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Strengthening State Policy to Keep Schoolchildren Safe from Anaphylaxis

This webinar is now on-demand! Watch the full event here

An increasing number of children in the United States suffer from food allergies. According to a report from the Centers for Disease Control and Prevention (CDC), the number of children with food allergies rose about 50 percent between 1997 and 2011. Nearly 6 million U.S. children, or 8 percent, have allergies, and young children are affected most. Anaphylaxis is a sudden, life-threatening allergic reaction whose incidence in the United States has risen.

In 2013 the National Association of State Boards of Education (NASBE) launched an initiative to help state boards of education develop student health policies regarding anaphylaxis and epinephrine access and use. NASBE published Anaphylaxis and Schools: Developing Policies for Treating Students with Severe Allergic Reactions, a guide that explains the issue and sets the stage for policy development. This year, NASBE developed four policy handbooks to help Connecticut, North Carolina, New York, and Oregon improve their policies.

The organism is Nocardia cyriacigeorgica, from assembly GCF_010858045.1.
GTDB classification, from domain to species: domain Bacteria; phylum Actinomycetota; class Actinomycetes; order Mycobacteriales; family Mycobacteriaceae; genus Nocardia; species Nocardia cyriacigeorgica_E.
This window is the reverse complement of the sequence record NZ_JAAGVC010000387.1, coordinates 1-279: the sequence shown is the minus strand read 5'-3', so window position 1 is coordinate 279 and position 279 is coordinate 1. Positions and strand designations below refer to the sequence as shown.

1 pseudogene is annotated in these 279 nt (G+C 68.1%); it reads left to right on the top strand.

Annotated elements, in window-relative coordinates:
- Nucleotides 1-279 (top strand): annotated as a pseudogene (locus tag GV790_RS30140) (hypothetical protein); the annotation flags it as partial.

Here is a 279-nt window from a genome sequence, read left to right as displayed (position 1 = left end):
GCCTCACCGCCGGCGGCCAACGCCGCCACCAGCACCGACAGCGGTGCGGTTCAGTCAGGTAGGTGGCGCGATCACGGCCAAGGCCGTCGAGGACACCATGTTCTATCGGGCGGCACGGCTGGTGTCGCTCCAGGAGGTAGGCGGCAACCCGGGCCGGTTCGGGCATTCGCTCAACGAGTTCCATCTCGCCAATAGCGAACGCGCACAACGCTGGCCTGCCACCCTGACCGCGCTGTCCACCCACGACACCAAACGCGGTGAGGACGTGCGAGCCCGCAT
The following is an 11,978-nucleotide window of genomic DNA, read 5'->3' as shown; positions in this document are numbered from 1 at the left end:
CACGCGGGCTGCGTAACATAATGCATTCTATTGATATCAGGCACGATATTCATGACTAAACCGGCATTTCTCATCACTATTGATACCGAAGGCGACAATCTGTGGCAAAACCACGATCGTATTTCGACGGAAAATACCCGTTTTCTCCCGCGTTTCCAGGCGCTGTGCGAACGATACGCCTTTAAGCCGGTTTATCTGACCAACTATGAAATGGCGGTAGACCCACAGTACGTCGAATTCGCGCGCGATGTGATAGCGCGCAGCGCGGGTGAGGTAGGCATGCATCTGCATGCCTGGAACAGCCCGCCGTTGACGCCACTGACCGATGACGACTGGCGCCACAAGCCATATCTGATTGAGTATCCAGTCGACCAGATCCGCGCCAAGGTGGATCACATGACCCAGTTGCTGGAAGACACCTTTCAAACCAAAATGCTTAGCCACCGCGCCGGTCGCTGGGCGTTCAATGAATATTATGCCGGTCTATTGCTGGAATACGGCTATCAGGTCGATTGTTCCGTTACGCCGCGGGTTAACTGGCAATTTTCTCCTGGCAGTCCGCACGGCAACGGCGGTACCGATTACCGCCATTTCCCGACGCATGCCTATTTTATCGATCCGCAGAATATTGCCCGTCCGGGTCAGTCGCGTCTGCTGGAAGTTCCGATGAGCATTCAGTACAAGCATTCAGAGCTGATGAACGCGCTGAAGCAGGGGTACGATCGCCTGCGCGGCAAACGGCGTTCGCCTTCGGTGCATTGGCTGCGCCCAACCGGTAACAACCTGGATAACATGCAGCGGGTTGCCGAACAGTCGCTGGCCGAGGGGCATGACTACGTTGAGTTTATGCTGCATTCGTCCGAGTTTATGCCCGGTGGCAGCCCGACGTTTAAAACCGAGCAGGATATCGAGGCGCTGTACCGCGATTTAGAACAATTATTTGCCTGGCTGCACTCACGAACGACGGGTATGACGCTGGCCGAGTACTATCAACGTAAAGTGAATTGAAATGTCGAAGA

Two leading agencies, the Asthma and Allergy Foundation of America (AAFA) and Allergy & Asthma Network (AAN), will present on how states can develop a comprehensive approach to strengthen their anaphylaxis and epinephrine policies.

Speakers: Charlotte W. Collins, J.D., Senior Vice President of Policy and Programs for the Asthma and Allergy Foundation of America (AAFA); Kimberly Turner, Esq., General Counsel and Director of Government Affairs for Allergy & Asthma

Additional information on our anaphylaxis work is available here.